“You see how diminutive your life and concerns are compared to other things in the universe…The result is that you enjoy the life that is before you…It allows you to have inner peace.”
I’ve felt something similar staring out the window during a long flight over the vast interior of the United States. From 35,000 feet you get a fresh perspective. Details at ground level are indistinct, but you can see far to the horizon. You realize humanity is not the centre of the world, but part of a bigger picture. Others report similar reactions from spiritual, mystical, or sacred experiences—the numinous kind that fills them with awe in the presence of the unseen.
Boost to Wellbeing
We’re all aware of how negative emotions such as loneliness, sadness, and anger are harmful to our health, while joy, love, and satisfaction are good for our wellbeing. Psychologists point to awe as another of these positive emotions. They say that experiencing a “smaller self” forces our attention outwards, giving a change of perspective that encourages us to be less materialistic and narrow-minded. This can reduce stress, improve our mood, and promote altruism, all of which bolsters our health, happiness, and social relationships. According to a study published by researchers at the University of California San Francisco and Trinity College, Dublin:
“…cultivating awe enhances positive emotions that foster social connection and diminishes negative emotions that hasten decline.”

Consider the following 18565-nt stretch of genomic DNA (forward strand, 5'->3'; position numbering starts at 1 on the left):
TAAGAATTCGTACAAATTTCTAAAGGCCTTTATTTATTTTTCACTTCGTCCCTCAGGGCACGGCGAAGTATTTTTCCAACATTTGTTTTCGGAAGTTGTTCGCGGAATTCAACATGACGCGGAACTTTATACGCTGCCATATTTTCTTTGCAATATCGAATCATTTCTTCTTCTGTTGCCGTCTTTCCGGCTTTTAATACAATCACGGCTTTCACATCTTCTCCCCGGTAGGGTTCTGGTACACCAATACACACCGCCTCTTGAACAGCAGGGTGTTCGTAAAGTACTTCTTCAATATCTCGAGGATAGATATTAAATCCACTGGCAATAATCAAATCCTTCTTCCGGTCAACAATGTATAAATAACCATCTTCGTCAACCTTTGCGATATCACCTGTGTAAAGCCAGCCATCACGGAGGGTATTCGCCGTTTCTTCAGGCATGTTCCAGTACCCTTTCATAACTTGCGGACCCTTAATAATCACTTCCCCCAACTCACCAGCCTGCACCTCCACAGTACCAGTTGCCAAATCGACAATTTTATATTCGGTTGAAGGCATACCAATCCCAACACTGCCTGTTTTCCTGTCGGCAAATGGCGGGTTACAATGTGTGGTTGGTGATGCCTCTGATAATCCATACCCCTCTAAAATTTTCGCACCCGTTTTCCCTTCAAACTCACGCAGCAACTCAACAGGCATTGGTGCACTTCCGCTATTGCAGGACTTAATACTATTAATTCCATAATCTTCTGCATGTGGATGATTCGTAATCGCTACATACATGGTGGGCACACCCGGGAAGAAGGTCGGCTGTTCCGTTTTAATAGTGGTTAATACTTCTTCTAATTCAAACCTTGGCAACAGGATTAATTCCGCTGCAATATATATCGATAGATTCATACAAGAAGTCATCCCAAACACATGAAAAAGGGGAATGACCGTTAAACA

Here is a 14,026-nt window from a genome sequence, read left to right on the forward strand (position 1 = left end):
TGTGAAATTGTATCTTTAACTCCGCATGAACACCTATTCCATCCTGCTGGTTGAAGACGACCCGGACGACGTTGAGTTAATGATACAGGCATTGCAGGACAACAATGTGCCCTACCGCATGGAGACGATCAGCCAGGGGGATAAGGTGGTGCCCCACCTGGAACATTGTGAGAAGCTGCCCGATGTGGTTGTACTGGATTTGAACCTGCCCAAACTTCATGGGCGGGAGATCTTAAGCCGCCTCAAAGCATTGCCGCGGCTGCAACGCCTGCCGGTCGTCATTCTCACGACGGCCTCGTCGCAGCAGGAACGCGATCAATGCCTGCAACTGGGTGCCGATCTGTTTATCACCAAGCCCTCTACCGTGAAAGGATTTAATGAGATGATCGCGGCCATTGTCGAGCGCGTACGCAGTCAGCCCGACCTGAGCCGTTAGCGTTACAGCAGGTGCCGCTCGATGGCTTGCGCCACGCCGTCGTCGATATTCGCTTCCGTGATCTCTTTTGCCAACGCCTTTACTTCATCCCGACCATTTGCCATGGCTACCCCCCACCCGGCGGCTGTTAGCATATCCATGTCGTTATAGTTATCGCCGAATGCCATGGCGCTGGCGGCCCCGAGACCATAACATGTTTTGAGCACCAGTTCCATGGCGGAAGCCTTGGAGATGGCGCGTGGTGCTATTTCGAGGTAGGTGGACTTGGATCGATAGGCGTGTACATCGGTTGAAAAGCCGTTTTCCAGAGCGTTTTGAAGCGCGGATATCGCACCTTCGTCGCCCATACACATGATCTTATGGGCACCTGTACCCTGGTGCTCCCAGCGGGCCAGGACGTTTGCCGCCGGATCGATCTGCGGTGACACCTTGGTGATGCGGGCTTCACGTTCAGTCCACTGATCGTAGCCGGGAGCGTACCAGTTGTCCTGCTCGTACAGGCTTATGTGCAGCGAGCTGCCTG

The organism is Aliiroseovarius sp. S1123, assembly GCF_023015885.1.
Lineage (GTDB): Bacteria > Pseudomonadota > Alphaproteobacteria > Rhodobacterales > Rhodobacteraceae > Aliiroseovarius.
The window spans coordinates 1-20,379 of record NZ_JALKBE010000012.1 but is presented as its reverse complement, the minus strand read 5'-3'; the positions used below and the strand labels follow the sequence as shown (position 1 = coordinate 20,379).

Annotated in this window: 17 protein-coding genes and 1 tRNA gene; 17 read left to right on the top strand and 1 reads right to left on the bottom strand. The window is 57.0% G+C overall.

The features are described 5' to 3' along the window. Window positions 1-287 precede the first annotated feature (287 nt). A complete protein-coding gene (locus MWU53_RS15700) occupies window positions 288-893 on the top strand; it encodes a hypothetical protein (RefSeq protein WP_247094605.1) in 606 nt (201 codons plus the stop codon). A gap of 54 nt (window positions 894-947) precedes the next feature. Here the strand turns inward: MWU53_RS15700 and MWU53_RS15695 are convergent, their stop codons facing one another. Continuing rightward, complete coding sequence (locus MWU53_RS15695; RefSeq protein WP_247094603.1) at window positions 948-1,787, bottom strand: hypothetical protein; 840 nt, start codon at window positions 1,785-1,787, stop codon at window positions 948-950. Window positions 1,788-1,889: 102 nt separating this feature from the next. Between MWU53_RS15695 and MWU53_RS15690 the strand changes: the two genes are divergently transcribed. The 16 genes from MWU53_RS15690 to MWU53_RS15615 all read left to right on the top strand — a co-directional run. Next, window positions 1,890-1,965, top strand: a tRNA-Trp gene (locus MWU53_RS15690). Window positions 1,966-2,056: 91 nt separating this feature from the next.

Wordsworth expressed this effect in “The Prelude”:
There are in our existence spots of time,
That with distinct pre-eminence retain
A renovating virtue, whence… our minds
Are nourished and invisibly repaired;
A virtue, by which pleasure is enhanced,
That penetrates, enables us to mount,
When high, more high, and lifts us up when fallen.
These “spots of time” in Wordsworth’s life were dramatic incidents—restorative memories, if you like, from which his mind drew strength.
Embracing the Power of Awe
We’ve known for decades that positive thinking can improve wellbeing, but the shrinking of self and the humility it brings make awe more potent than simply focusing on the bright side of life. We need to feel the power of awe to understand it. A bout may come from getting outside and connecting with nature, travelling to new places, listening to moving music or reading awe-inspiring stories—anything that lifts us out of our daily drudge and instills in us a broader perspective. Given the opportunity, awe can strike us at any time, sometimes when we least expect it. The key is to pursue activities with the potential to make us feel a piece of something larger.
Stephen Chamberlain is the author of the fantasy novel Graëlfire. He draws inspiration from the impact of landscape on myth, and the association of liminality with the supernatural and magic. Stephen lives in Switzerland.